, , , , , ,

Sun Prairie Families Sue School Over ‘How To Punish A Slave’ Lesson

Suit Alleges Middle School Violated Students' Civil Rights With Racist Lesson

Four people stand in front of a school during a press conference.
Attorney B’Ivory Lamarr gestures while speaking to reporters Friday, April 23, 2021, outside of Patrick Marsh Middle School in Sun Prairie, Wis. Angela Major/WPR

Two families are suing the Sun Prairie School District and Patrick Marsh Middle School over an assignment earlier this year that asked sixth graders how they would punish a slave.

Students received a worksheet in February that gave a scenario out of ancient Mesopotamia that imagined an enslaved person had “disrespected his master by telling him, ‘You are not my master!’” The assignment asked students: “How will you punish this slave?”

The school district apologized in an email to parents, and the teachers who assigned that worksheet — which came from a third-party website that was not a part of the district’s curriculum — were allowed to resign and were placed on paid leave for the rest of this school year.

Stay informed on the latest news

Sign up for WPR’s email newsletter.

This field is for validation purposes and should be left unchanged.

“When a group of teachers band together and institute an assignment asking sixth graders to take the place of a slave owner and asking them how should we punish this slave, that doesn’t go away with just, ‘We’re sorry, and we’re going to investigate,’” said attorney B’Ivory Lamarr, who is representing the families. “It doesn’t work that way.”

Three yellow school buses are parked in front of a brick school building.
School buses are parked in front of Patrick Marsh Middle School on Friday, April 23, 2021, in Sun Prairie, Wis. Angela Major/WPR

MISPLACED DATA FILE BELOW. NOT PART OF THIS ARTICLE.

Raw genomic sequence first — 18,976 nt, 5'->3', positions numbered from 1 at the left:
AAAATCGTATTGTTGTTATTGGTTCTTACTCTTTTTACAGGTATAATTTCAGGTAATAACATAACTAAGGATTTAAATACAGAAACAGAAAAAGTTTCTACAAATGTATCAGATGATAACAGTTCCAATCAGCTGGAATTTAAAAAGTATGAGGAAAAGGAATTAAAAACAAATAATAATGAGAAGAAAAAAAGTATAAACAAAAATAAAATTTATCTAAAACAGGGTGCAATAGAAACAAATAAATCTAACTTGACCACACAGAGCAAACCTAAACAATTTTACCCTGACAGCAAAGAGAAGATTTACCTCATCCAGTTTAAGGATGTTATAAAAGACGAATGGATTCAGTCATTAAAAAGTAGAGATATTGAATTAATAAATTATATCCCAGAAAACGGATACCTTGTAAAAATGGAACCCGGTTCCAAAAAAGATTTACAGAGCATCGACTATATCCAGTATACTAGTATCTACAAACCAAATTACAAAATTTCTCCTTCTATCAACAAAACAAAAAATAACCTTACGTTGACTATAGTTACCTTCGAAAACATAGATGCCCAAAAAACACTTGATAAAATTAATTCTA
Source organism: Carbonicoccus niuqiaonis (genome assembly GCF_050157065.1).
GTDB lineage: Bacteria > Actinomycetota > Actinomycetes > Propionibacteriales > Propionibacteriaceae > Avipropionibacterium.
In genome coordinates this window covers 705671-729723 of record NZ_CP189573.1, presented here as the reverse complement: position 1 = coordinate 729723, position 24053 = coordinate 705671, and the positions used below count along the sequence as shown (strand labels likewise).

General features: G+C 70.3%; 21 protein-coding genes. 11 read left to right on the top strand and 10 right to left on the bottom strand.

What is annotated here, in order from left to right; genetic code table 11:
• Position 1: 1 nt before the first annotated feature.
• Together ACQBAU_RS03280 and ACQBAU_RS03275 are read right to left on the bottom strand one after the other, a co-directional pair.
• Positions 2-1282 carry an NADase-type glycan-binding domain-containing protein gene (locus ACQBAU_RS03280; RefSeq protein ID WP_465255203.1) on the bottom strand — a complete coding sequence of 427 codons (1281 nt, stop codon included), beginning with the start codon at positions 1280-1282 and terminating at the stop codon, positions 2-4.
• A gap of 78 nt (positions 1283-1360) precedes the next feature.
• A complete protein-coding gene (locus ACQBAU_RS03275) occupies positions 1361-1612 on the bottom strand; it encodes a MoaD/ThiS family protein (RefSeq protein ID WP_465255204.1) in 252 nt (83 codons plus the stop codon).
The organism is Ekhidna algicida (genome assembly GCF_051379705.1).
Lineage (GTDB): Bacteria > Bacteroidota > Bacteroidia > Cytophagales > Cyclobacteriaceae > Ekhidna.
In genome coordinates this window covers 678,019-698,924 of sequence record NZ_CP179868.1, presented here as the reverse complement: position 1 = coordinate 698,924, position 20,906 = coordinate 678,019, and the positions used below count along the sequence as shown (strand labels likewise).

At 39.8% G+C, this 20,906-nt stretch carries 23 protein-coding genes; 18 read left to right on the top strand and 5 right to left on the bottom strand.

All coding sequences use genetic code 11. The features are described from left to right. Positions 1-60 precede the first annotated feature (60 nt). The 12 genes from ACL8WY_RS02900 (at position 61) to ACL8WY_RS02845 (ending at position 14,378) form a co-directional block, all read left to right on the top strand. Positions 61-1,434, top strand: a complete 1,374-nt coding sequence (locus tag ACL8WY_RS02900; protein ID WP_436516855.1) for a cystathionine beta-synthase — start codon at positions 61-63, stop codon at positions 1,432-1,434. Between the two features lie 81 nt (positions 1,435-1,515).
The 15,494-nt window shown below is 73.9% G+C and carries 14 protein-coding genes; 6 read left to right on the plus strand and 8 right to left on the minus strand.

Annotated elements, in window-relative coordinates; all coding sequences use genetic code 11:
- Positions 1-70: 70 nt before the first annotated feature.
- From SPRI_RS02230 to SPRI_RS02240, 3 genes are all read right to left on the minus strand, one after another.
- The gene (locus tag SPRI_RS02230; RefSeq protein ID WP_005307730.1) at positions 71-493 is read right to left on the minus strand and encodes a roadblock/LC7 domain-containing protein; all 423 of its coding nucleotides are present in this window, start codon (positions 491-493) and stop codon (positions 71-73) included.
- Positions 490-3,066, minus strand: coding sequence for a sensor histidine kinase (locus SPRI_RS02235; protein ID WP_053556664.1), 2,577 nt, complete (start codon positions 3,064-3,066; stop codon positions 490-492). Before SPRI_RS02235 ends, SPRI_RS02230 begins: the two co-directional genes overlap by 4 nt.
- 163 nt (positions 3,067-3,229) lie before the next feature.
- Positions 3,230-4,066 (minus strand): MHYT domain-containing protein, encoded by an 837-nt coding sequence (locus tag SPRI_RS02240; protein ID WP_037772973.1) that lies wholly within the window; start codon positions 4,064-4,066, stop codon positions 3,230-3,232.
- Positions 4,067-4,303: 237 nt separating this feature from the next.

The families are asking for compensatory damages to help cover the costs of therapy, as well as changes to school policy and training.

Priscilla Jones, whose sixth grade son received the assignment, said the incident brought back memories of the years of racist bullying, name-calling and poor treatment he experienced in grade school.

“I just hope that this time, in this time and this age, that things will even change,” she said. “Right now we have to do something in order for these kids to feel safe, because it’s way too much.”

She said she’s reached out to the state about these incidents, and has put her son in both individual and family therapy to grapple with years of racial trauma.

“This is something that needs to stop,” she said. “I have done a lot so that my son can feel safe.”

A woman closes her eyes as she speaks about racism.
Priscilla Jones speaks to reporters while standing in front of attorney B’Ivory Lamarr, right, on Friday, April 23, 2021, outside of Patrick Marsh Middle School in Sun Prairie, Wis. Angela Major/WPR

The families filed the suit in Dane County Court. It lists six counts, including pupil discrimination, intentional infliction of emotional distress, violation of civil rights, deprivation of rights, violation of the First Amendment and emotional anguish.

In a press release from Lamarr’s office announcing the lawsuit, a student in one of the classes was quoted saying he felt “unsafe and unwelcomed” in the school

“I felt really surprised, shocked and mind-blown,” he said.

The other parent suing, Dazarrea Ervins, said an emailed explanation and apology from the school after the February incident admitted the lesson was harmful, but doesn’t go far enough.

“We beg the question — in the current climate in which we live, do they really understand the damage that has been caused by such an assignment?” she said, according to the press release.

The Sun Prairie School District declined to comment, but posted a letter to families and community members on its website.

Lamarr is also representing a family suing the Kettle Moraine School District, alleging years of racist bullying. This school year has also seen other complaints of racist incidents at Wisconsin schools — the Burlington School District has been ordered to create a corrective action plan to address a “racially hostile environment,” and the state Department of Public Instruction said it received complaints regarding race discrimination in both the Madison Metropolitan and the Cedarburg school districts in 2021.